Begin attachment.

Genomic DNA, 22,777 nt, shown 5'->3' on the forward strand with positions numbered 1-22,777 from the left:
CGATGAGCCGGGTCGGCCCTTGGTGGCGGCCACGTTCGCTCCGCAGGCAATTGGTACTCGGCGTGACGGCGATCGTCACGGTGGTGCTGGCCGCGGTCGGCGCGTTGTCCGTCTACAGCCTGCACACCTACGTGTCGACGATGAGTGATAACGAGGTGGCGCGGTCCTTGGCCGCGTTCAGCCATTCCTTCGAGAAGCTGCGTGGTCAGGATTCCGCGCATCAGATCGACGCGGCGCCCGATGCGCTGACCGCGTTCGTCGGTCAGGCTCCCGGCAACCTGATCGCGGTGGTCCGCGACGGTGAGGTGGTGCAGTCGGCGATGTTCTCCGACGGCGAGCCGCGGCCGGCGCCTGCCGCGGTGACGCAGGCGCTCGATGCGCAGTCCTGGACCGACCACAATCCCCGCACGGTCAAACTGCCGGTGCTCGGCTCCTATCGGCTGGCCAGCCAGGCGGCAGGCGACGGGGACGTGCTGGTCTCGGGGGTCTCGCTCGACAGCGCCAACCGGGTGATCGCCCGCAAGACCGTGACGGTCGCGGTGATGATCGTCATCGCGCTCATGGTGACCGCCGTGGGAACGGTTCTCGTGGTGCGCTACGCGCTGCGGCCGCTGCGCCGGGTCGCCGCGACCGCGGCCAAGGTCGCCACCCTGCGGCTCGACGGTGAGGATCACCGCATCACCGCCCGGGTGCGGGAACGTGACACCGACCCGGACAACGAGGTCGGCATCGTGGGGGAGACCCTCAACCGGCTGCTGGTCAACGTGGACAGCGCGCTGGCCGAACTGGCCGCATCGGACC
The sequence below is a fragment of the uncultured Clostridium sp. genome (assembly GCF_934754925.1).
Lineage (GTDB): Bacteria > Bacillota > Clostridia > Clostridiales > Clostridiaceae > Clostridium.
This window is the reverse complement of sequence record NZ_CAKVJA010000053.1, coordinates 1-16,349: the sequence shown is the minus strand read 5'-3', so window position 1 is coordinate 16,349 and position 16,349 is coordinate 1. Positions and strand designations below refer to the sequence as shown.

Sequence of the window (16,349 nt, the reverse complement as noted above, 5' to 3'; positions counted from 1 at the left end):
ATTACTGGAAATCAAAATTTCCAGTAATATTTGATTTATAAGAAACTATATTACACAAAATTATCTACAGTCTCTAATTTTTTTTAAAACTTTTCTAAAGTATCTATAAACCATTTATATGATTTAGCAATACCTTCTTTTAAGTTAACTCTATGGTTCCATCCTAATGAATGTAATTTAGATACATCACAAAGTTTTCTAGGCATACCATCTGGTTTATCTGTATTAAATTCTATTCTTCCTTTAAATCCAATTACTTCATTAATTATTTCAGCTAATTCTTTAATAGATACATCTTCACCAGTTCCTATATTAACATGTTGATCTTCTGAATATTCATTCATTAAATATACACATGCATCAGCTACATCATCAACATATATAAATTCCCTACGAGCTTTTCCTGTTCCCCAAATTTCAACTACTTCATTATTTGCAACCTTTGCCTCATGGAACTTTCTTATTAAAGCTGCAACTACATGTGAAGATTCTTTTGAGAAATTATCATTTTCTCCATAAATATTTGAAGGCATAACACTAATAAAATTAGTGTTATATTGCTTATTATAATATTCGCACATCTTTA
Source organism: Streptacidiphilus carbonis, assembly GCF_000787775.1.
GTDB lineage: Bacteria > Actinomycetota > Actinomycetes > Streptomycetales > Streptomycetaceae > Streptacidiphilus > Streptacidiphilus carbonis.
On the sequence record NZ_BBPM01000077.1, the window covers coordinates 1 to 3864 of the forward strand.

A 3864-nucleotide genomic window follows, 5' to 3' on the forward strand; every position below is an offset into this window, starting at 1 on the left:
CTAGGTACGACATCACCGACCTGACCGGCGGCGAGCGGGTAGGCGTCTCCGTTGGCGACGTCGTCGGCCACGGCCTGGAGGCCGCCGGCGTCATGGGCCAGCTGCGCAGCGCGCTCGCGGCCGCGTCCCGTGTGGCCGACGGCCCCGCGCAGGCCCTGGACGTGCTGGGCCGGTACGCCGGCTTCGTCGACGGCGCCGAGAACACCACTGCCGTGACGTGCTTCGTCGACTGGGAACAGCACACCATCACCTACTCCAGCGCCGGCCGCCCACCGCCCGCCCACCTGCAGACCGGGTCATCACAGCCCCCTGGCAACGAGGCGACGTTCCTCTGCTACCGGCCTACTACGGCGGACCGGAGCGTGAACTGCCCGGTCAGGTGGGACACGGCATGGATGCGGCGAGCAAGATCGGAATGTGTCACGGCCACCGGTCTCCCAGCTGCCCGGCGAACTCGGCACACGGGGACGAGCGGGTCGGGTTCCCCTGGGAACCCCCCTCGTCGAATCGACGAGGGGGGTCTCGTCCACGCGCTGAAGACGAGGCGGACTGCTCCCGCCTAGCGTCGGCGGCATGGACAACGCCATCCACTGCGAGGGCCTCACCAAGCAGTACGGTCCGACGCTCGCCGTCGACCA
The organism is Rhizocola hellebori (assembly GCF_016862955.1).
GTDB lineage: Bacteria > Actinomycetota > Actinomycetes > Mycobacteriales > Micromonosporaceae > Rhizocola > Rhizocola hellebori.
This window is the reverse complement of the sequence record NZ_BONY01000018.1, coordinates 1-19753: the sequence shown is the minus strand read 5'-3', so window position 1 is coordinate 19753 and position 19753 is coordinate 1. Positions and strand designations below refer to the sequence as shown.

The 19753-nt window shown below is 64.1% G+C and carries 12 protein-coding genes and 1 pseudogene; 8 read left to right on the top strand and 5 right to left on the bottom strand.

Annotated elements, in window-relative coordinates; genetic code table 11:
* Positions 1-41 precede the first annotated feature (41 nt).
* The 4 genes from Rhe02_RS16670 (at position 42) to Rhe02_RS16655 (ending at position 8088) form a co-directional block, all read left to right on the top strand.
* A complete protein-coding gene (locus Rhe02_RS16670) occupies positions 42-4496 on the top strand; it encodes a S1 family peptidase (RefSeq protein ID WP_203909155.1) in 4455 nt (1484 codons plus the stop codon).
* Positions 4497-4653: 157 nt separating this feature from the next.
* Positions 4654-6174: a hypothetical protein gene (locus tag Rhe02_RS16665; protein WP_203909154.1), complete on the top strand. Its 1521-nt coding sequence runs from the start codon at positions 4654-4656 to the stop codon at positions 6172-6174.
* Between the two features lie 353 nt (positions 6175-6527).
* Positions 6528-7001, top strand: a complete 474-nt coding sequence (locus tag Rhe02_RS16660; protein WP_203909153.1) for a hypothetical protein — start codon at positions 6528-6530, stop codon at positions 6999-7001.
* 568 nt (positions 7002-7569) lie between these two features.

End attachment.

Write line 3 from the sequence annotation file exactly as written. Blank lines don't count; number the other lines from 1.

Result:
The sequence below is a fragment of the uncultured Clostridium sp. genome (assembly GCF_934754925.1).